The policy does raise some questions. One is whether it will apply in cases involving companies that do not self-report wrongdoing to DOJ, and either fail to cooperate or do so belatedly. Historically, DOJ has at least on an ad hoc basis sought to coordinate financial penalties even in those cases. While the policy does not rule out a coordinated resolution for those companies, it clarifies that self-reporting and cooperation are factors prosecutors will consider when determining whether coordination is appropriate. Rosenstein’s oral comments that the policy is designed to reward good corporate citizenship, taken with his remark that DOJ “will not look kindly” on companies that make inadequate disclosures to secure lenient results from other regulators, also suggests that some companies may receive no help from DOJ and may still find themselves at the bottom of a heavy regulatory pile.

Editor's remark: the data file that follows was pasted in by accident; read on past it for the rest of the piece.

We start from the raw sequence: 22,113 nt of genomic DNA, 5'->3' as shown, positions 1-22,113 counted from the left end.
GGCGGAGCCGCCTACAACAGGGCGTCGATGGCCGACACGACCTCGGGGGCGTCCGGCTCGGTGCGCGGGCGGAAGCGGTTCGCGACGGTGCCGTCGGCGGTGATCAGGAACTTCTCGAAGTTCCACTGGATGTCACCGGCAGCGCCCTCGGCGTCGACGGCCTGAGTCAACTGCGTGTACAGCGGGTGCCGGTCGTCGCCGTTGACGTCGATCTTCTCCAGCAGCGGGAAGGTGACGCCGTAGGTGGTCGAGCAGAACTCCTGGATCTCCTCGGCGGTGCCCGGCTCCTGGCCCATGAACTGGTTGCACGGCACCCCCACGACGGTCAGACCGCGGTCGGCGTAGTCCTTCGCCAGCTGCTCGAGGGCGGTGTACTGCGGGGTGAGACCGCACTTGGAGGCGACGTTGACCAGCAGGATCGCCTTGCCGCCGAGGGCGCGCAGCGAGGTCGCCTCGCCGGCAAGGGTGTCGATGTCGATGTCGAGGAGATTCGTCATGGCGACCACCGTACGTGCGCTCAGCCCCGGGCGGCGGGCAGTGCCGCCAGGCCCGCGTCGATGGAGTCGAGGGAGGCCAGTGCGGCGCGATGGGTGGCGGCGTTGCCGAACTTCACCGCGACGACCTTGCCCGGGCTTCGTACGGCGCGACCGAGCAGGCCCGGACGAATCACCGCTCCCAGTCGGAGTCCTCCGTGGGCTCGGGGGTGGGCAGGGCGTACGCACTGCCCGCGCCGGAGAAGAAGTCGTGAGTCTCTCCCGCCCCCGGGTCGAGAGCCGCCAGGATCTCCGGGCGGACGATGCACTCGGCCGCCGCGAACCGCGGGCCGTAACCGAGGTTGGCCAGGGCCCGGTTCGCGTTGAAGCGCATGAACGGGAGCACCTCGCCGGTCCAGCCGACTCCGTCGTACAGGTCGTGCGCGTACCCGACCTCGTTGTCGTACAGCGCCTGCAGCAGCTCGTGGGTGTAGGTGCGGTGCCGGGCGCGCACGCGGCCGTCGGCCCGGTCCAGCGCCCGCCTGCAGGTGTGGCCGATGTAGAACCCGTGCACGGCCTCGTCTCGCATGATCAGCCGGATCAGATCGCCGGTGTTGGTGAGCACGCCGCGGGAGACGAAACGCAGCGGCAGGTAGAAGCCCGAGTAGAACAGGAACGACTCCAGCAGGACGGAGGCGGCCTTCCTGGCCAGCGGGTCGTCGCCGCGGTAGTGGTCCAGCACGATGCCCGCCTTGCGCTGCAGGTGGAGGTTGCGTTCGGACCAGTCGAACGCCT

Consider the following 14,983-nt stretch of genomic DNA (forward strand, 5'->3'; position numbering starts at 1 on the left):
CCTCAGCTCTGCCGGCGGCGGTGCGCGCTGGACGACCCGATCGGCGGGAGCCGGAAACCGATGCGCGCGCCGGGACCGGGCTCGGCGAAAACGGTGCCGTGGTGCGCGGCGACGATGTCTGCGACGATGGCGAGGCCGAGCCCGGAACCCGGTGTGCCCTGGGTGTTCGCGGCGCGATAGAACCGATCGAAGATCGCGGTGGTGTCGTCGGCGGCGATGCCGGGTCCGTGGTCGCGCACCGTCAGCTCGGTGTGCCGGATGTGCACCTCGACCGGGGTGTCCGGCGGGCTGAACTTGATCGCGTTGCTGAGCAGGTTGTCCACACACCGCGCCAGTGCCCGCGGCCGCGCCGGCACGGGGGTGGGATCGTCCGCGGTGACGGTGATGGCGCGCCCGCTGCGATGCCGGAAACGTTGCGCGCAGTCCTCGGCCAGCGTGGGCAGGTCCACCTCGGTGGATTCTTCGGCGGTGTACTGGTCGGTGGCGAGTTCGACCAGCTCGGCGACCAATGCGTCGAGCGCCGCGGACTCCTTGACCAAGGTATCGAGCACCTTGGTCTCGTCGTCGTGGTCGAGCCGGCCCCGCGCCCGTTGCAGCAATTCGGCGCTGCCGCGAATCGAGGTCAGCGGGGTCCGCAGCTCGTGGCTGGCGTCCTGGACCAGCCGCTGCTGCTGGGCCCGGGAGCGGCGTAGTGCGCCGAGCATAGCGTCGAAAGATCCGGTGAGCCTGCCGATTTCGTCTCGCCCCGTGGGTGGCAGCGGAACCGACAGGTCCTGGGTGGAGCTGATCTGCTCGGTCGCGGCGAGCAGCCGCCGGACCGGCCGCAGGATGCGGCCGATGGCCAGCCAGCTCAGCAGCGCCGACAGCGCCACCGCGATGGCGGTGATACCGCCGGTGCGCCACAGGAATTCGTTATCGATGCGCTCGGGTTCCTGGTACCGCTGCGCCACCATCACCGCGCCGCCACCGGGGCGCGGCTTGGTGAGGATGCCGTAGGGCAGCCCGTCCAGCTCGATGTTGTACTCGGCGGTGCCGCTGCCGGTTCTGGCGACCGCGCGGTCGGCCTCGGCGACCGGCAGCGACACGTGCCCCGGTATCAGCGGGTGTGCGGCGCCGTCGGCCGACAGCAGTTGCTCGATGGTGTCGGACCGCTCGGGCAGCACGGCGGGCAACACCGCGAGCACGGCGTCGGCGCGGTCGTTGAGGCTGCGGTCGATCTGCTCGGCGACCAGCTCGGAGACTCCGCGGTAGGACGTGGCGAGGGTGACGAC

Also, the new policy cannot overcome inherent limits on DOJ’s ability to control the demands of other regulators. The new policy is directed at internal DOJ personnel and is binding only on them. Because the policy requires cooperation and coordination efforts for DOJ components, it presumably should curb excess parallel demands from DOJ criminal and civil components, as well as US Attorneys. But the policy cannot compel other federal agencies, foreign regulators, or state and local enforcement and regulatory agencies to apply the same protocols. While these other bodies may have some incentive to play along and let DOJ take the laboring oar in structuring settlements, the new policy is not guaranteed to stop other regulatory actors from seeking their own separate resolutions, even after a DOJ settlement has been finalized. Indeed, the new policy may have the unintended effect of emboldening some previously uninvolved regulators to seek eleventh-hour settlements, relying on DOJ to accommodate their claims.